What is an E-signature?

What is an E-signature?

E-signatures, also known as electronic signatures, is a collection of various methods for attaching identity to documents. They are generated electronically and can be as simple as a photograph of a handwritten signature or as complicated as a digital signature certificate generated by PKI. They have grown in popularity in recent years, most likely as a result of our increasingly paperless environment; documents must be signed, and e-signing is a convenient, efficient, and modern alternative.

A digital signature is a sort of secure electronic signature that cryptographically authenticates a document using an algorithm.

What’s the Distinction Between a Digital Certificate and an E-Signature?

To confirm the requestor’s identity, digital certificates utilize PKI certificates issued by a trustworthy certificate authority such as Prima Secure. This sort of authentication is the most effective method for assuring the integrity of electronic documents and immediately linking the identity to the document, thereby ensuring its authenticity.

Furthermore, digital signatures meet the most stringent legal requirements, including the Electronic Signatures in Global and National Commerce Act (ESIGN Act) of the United States, the Uniform Electronic Transactions Act (UETA), and other applicable international regulations such as eIDAS.

Other types of electronic signatures use less secure authentication mechanisms. Email addresses, phone numbers, and other forms of contact information can be included. Around the world, there are many different types of electronic signature regulations and standards for authenticating the signer’s genuine identity.

Types of E-Signatures

Electronic signatures are classified into three types. The European Union’s 2016 electronic Identification, Authentication, and Trust Services regulation (eIDAS regulation) describes the specific distinctions (EU).

This rule establishes a legal framework for electronic identification, signature, seals, and documents within the EU. These signatures are frequently included as default options in corporate processes and workflows, and they have become ubiquitous in the internet user experience.

Simple Electronic Signatures (SES)

These are the most general and basic types of electronic signatures. They do not require any form of identification verification from the signer, and the individual accepting the document is responsible for placing trust in these signatures.

Simple electronic signatures can be legally binding in some instances. However, greater requirements are required for many documents.

Advanced Electronic Signatures (AES)

These signatures, unlike simple electronic signatures, need some sort of identification verification. They are based on certificates that uniquely identify the electronic document’s signer. They are frequently sent via a specific delivery provider that can give audit trails and other sorts of information about the data sent. A Certificate Authority normally certifies these signatures (CA)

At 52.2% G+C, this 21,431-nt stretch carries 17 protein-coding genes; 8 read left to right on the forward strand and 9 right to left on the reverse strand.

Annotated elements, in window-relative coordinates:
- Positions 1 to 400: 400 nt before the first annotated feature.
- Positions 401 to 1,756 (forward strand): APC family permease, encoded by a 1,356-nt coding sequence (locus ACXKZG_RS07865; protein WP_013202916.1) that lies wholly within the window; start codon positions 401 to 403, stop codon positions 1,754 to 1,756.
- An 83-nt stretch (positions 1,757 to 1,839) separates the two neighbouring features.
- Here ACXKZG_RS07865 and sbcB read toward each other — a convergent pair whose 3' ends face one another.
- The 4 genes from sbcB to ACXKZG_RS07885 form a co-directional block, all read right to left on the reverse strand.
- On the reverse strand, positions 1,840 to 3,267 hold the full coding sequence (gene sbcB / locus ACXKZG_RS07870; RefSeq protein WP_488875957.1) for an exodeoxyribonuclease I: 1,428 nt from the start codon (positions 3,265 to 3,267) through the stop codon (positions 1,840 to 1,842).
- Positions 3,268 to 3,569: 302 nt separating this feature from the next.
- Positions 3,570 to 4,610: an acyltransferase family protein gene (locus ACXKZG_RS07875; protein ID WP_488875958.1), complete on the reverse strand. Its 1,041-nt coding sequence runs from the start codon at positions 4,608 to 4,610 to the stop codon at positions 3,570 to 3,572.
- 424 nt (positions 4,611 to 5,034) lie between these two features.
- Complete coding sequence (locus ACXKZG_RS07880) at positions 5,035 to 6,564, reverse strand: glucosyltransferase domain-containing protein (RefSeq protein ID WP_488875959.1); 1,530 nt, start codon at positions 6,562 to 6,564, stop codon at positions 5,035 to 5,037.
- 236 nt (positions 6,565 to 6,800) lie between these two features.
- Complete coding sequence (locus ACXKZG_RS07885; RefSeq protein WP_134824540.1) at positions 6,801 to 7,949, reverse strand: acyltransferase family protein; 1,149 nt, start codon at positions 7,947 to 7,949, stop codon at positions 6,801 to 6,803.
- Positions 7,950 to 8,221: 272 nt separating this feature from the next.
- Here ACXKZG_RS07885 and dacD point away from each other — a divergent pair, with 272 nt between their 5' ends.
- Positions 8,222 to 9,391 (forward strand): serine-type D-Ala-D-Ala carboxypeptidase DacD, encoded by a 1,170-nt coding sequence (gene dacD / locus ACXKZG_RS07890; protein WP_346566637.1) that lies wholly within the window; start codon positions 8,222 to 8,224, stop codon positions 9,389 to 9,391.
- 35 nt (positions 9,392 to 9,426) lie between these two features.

Qualified Electronic Signatures (QES)

Qualified electronic signatures (QES) must be accompanied by a certificate based on public keys generated using appropriate technological techniques.


Around the world, there are numerous legal requirements for electronic signatures. The legality of them in the United States is essentially based on four major factors.


The intent is the same with an electronic signature as it is with a handwritten signature. Hence, the signatory must make it clear that they plan to attach their name/identity to the electronic document. You cannot force someone to opt-out and consider it a legal signature in this circumstance.


Each party shall expressly consent to the electronic signature of any document or contract. Hence, electronic signatures cannot be recognized as legitimate without this unless the signer initially gave their use permission and never retracted it.


Any person with access to such data files must be provided with a suitably copied and available electronic signature record. This establishes an audit trail and provides access to any necessary records.

Validity and Verification

How Do You Verify an Electronic Signature?

The process of verifying an electronic signature differs depending on the type of e-signature utilized. As previously indicated, fundamental electronic signatures can be employed in a variety of settings and jurisdictions without the need for particular identity verification techniques.

Furthermore, advanced electronic signatures, on the other hand, require signers to employ digital certificates for identity verification. There are numerous techniques for creating and validating AES certificates. Most big platforms, such as DocuSign, will let you do so.

Qualified electronic signatures are frequently explicitly permitted by governments as the most exacting and secure way of verification because they:

  • Verify the signer’s identity in person or by video conference call using a legitimate method of identification.
  • A signer’s identity is verified at the moment of signing using signer-held or cloud-based certificates.

Prima Secure provides S/MIME certificates.

There are several particularly prevalent usage situations, such as:

  • Contracts for sale
  • Orders for Purchase
  • Contracts with vendors
  • Contracts for real estate
  • Agreements on intellectual property licensing
  • Legal contracts
  • Non-disclosure contracts
  • Employee contracts












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